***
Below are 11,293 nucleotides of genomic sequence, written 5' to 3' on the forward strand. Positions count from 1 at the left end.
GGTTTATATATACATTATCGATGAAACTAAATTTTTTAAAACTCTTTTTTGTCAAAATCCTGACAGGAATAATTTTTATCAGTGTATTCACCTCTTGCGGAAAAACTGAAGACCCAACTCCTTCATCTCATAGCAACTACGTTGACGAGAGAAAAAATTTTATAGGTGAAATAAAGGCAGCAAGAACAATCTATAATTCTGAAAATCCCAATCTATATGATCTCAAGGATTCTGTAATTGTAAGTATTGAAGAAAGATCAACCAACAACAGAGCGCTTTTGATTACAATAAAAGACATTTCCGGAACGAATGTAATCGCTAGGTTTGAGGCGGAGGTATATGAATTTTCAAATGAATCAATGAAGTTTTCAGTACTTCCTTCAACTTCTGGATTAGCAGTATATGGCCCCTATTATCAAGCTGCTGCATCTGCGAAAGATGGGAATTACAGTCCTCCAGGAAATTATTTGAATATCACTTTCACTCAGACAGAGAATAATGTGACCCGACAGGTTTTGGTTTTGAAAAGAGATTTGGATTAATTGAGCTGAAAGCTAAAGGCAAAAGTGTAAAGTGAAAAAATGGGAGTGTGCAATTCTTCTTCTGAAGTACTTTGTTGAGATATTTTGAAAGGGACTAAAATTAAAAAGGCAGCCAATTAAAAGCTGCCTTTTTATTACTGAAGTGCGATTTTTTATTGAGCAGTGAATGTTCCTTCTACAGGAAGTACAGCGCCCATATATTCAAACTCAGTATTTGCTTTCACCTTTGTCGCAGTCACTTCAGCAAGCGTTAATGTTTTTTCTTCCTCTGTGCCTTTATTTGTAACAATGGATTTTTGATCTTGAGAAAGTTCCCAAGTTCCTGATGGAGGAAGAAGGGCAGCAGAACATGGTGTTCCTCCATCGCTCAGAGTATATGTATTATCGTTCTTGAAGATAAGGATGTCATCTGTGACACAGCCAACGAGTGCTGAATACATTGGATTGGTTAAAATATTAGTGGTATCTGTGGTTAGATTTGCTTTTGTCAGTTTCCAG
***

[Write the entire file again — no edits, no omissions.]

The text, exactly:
Below are 11,293 nucleotides of genomic sequence, written 5' to 3' on the forward strand. Positions count from 1 at the left end.
GGTTTATATATACATTATCGATGAAACTAAATTTTTTAAAACTCTTTTTTGTCAAAATCCTGACAGGAATAATTTTTATCAGTGTATTCACCTCTTGCGGAAAAACTGAAGACCCAACTCCTTCATCTCATAGCAACTACGTTGACGAGAGAAAAAATTTTATAGGTGAAATAAAGGCAGCAAGAACAATCTATAATTCTGAAAATCCCAATCTATATGATCTCAAGGATTCTGTAATTGTAAGTATTGAAGAAAGATCAACCAACAACAGAGCGCTTTTGATTACAATAAAAGACATTTCCGGAACGAATGTAATCGCTAGGTTTGAGGCGGAGGTATATGAATTTTCAAATGAATCAATGAAGTTTTCAGTACTTCCTTCAACTTCTGGATTAGCAGTATATGGCCCCTATTATCAAGCTGCTGCATCTGCGAAAGATGGGAATTACAGTCCTCCAGGAAATTATTTGAATATCACTTTCACTCAGACAGAGAATAATGTGACCCGACAGGTTTTGGTTTTGAAAAGAGATTTGGATTAATTGAGCTGAAAGCTAAAGGCAAAAGTGTAAAGTGAAAAAATGGGAGTGTGCAATTCTTCTTCTGAAGTACTTTGTTGAGATATTTTGAAAGGGACTAAAATTAAAAAGGCAGCCAATTAAAAGCTGCCTTTTTATTACTGAAGTGCGATTTTTTATTGAGCAGTGAATGTTCCTTCTACAGGAAGTACAGCGCCCATATATTCAAACTCAGTATTTGCTTTCACCTTTGTCGCAGTCACTTCAGCAAGCGTTAATGTTTTTTCTTCCTCTGTGCCTTTATTTGTAACAATGGATTTTTGATCTTGAGAAAGTTCCCAAGTTCCTGATGGAGGAAGAAGGGCAGCAGAACATGGTGTTCCTCCATCGCTCAGAGTATATGTATTATCGTTCTTGAAGATAAGGATGTCATCTGTGACACAGCCAACGAGTGCTGAATACATTGGATTGGTTAAAATATTAGTGGTATCTGTGGTTAGATTTGCTTTTGTCAGTTTCCAG